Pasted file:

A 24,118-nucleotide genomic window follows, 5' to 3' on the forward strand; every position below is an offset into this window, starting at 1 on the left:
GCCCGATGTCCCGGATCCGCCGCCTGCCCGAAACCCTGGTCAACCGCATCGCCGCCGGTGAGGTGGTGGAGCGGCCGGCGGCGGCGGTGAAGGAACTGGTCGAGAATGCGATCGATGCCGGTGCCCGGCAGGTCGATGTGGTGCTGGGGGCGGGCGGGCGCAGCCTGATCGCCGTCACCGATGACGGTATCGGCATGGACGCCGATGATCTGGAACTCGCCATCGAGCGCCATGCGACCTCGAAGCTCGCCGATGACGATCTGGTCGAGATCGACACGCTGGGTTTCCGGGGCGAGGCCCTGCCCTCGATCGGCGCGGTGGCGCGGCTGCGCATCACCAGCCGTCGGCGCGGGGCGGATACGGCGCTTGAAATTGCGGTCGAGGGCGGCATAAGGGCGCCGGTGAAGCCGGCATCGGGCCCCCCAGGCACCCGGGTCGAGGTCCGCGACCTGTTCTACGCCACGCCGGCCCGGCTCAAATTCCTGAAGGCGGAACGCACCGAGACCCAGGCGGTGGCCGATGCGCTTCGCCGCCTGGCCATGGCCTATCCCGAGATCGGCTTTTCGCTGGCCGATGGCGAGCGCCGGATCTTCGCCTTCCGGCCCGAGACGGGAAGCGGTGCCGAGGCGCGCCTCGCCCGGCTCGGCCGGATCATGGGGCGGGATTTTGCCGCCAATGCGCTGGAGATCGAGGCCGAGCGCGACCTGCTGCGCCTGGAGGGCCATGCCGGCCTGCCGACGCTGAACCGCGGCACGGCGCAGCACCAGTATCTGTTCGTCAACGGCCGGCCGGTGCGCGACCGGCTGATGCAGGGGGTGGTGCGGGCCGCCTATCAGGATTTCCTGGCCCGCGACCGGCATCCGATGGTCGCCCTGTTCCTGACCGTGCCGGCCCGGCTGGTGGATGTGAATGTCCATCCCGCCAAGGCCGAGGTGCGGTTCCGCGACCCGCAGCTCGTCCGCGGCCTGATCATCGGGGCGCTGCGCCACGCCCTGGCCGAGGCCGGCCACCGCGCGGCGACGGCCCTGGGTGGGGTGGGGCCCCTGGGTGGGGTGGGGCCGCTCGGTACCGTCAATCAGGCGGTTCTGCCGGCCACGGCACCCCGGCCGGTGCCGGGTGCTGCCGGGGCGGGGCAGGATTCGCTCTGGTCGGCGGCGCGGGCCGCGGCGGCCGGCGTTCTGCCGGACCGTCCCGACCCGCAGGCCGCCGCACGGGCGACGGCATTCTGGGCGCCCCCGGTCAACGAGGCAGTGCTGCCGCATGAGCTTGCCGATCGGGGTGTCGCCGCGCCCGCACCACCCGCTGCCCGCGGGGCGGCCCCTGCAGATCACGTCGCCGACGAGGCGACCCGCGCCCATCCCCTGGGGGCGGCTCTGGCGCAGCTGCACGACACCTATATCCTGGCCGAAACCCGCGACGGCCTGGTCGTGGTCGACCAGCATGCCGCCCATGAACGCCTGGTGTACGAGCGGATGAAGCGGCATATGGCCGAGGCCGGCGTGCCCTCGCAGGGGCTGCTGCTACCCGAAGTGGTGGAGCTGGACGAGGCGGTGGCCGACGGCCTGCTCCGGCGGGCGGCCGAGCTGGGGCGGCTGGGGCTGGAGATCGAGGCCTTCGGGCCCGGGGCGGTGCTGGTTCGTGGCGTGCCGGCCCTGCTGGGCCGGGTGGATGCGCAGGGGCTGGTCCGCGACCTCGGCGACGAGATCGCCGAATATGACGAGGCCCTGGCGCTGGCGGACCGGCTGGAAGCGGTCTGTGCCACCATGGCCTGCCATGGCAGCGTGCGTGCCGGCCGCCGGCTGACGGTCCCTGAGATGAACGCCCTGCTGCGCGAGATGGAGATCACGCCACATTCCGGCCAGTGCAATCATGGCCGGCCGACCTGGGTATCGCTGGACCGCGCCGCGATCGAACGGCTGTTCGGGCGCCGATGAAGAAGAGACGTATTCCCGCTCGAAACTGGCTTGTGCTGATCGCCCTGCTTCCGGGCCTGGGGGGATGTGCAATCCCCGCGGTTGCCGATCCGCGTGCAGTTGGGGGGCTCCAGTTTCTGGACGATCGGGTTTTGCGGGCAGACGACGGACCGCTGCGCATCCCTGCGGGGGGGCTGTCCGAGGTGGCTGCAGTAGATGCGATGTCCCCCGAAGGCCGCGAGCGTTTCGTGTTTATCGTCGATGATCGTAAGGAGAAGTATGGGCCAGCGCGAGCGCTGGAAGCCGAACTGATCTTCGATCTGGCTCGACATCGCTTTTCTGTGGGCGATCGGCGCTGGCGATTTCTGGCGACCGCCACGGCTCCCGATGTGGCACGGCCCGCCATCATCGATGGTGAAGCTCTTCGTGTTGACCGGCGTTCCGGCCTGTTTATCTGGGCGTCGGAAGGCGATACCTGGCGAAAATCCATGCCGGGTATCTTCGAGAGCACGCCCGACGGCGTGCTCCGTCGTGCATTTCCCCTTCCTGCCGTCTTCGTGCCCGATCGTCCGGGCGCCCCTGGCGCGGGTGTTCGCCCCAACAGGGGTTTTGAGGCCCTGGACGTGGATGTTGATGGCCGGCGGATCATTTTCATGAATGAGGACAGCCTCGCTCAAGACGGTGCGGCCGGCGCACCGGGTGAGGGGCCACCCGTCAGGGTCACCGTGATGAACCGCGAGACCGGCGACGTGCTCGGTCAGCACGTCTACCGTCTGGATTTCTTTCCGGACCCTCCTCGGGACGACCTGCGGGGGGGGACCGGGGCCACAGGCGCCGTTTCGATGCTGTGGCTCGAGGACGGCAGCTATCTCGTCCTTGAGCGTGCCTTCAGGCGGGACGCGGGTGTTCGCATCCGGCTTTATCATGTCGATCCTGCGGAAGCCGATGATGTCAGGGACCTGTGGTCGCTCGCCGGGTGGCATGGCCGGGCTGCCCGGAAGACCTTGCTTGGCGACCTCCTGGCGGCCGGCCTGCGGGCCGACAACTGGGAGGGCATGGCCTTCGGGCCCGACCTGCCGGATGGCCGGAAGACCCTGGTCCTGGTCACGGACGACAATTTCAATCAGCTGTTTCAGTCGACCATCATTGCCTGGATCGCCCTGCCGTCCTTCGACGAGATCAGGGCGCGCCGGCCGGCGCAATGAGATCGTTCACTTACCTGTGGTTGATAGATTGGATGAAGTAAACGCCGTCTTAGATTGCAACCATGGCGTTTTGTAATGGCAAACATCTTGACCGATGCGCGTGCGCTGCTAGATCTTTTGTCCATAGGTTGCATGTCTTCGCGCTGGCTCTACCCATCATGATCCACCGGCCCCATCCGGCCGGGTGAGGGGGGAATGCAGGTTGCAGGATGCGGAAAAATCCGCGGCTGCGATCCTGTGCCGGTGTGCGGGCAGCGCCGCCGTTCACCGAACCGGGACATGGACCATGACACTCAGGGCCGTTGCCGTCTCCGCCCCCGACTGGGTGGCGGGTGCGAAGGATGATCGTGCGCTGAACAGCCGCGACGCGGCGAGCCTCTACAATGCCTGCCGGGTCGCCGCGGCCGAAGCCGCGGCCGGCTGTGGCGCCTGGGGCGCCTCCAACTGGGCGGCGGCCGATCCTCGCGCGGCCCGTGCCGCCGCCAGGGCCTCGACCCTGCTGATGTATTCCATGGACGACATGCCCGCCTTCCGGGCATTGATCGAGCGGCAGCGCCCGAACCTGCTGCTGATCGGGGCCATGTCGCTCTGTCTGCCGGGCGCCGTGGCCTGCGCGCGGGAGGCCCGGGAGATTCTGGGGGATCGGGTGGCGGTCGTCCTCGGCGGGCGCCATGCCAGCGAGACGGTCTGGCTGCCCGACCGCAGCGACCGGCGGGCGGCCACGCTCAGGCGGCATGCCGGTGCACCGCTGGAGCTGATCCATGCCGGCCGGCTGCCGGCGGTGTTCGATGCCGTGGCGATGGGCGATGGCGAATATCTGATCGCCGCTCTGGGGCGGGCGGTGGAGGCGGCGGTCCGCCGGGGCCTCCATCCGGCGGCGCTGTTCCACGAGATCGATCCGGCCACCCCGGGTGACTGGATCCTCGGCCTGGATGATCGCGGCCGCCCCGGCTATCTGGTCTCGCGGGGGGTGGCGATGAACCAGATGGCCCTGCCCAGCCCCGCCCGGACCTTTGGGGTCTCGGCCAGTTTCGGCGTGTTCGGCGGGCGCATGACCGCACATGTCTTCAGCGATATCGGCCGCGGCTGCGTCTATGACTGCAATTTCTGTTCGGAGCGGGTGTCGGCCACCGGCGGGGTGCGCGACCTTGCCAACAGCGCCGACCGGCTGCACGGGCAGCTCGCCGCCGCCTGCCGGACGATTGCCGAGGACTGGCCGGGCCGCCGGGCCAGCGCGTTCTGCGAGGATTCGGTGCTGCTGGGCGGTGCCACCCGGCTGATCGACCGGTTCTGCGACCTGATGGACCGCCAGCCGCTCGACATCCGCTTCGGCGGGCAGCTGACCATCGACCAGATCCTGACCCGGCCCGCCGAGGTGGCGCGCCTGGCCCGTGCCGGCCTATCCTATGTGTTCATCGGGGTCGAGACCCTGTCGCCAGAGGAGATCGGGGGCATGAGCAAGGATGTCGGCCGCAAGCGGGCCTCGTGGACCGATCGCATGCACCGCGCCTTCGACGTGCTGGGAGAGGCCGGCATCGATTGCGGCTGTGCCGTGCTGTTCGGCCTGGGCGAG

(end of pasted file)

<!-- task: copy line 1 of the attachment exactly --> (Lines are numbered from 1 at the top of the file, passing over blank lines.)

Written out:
A 24,118-nucleotide genomic window follows, 5' to 3' on the forward strand; every position below is an offset into this window, starting at 1 on the left: